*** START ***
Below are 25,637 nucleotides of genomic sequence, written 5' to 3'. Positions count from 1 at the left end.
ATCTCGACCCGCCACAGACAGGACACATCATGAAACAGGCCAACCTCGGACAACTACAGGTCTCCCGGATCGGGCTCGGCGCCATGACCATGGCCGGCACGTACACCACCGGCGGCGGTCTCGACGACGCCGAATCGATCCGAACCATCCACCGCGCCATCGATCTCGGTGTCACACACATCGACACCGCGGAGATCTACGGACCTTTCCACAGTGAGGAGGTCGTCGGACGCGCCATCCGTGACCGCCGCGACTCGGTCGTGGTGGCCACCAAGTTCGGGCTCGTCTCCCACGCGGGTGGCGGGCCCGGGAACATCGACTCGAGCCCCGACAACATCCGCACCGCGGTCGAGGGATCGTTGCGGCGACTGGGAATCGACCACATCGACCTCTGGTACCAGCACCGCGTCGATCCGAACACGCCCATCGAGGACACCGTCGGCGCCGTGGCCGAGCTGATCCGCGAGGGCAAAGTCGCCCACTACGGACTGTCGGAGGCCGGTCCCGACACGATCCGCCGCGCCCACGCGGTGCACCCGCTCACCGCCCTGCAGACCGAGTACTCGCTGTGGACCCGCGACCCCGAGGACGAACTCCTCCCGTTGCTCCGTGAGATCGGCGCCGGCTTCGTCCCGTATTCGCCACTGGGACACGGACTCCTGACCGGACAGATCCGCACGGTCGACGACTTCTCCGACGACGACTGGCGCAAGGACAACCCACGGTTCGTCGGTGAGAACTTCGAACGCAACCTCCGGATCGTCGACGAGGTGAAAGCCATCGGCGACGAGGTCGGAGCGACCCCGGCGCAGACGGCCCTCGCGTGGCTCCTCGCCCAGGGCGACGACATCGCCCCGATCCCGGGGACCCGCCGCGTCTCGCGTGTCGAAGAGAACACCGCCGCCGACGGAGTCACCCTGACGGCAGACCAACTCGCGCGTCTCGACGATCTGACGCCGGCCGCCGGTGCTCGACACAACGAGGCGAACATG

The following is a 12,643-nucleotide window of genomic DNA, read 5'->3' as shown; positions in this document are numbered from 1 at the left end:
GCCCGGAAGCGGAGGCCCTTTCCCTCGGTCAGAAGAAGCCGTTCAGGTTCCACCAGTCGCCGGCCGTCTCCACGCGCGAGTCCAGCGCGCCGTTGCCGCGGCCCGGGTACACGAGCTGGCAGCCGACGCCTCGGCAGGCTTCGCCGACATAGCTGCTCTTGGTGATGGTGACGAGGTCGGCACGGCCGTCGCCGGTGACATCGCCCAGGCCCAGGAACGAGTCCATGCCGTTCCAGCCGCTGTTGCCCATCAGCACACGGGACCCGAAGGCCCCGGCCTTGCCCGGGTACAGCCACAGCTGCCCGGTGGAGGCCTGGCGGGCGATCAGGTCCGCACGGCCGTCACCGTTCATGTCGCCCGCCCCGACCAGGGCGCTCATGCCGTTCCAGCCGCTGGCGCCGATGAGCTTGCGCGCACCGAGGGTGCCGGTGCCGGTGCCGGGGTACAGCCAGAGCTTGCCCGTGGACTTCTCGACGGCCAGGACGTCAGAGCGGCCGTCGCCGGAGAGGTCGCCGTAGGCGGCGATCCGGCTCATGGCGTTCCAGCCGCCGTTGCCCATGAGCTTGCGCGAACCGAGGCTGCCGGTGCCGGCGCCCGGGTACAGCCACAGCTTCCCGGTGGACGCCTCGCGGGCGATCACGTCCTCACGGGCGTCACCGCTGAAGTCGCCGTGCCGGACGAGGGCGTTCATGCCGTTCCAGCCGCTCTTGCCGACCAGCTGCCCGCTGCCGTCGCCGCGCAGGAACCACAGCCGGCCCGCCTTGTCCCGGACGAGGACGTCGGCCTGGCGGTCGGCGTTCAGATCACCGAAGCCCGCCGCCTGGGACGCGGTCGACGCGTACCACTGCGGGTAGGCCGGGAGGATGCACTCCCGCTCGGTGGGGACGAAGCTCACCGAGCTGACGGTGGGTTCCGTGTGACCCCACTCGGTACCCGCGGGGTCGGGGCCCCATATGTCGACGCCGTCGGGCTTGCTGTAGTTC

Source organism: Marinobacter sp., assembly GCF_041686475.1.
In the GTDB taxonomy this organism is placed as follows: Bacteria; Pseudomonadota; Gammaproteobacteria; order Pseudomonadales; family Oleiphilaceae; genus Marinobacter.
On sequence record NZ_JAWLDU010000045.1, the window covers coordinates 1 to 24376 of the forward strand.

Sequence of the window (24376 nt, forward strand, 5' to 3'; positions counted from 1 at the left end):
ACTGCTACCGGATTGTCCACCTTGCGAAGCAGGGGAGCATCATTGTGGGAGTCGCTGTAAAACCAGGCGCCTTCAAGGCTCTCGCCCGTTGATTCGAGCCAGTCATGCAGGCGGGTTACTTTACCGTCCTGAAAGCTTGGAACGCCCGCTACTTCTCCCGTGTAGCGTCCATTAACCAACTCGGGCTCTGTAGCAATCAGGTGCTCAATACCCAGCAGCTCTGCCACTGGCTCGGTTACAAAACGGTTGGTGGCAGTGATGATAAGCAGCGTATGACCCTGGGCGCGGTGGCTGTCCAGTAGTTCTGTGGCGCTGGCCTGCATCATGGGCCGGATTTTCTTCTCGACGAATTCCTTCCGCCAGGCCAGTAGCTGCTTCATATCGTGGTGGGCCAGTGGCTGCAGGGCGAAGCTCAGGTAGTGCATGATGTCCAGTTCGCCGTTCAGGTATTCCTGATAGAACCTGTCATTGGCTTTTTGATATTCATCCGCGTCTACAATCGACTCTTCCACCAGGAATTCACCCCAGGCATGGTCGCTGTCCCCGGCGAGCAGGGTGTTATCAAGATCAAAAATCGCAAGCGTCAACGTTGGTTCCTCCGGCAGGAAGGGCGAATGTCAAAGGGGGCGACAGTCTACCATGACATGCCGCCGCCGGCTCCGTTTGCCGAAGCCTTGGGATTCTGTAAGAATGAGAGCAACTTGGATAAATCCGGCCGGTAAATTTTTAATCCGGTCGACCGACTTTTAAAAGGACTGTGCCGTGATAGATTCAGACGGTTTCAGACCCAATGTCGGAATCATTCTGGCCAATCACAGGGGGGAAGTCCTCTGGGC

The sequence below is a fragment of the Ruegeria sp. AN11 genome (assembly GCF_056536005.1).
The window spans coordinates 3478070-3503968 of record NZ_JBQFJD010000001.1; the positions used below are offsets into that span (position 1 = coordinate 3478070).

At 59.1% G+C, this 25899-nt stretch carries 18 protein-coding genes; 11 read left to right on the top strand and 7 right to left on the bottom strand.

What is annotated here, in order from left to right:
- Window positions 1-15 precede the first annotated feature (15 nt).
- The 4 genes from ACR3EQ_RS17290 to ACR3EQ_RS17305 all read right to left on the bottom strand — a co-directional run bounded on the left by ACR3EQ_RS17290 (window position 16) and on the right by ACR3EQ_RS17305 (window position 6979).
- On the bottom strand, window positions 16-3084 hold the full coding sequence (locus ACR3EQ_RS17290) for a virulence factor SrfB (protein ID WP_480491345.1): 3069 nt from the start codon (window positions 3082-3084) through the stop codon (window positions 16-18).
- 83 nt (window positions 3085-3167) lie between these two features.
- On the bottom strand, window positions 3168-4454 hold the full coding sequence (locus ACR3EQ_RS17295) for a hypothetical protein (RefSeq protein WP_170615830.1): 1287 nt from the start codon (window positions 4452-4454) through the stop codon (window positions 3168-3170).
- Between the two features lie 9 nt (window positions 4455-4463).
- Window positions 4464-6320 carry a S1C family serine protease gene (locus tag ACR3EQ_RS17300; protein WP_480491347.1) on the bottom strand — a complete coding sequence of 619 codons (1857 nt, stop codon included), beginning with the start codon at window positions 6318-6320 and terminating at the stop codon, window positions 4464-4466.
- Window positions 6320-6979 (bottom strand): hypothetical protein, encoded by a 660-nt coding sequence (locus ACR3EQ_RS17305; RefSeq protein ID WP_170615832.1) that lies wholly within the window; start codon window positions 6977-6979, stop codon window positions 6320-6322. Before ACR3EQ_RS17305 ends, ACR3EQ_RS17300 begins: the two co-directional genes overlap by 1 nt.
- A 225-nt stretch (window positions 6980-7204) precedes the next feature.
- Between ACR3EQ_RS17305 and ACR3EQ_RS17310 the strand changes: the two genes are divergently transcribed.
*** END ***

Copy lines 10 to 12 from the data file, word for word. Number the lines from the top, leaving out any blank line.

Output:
The sequence below is a fragment of the Ruegeria sp. AN11 genome (assembly GCF_056536005.1).
The window spans coordinates 3478070-3503968 of record NZ_JBQFJD010000001.1; the positions used below are offsets into that span (position 1 = coordinate 3478070).

At 59.1% G+C, this 25899-nt stretch carries 18 protein-coding genes; 11 read left to right on the top strand and 7 right to left on the bottom strand.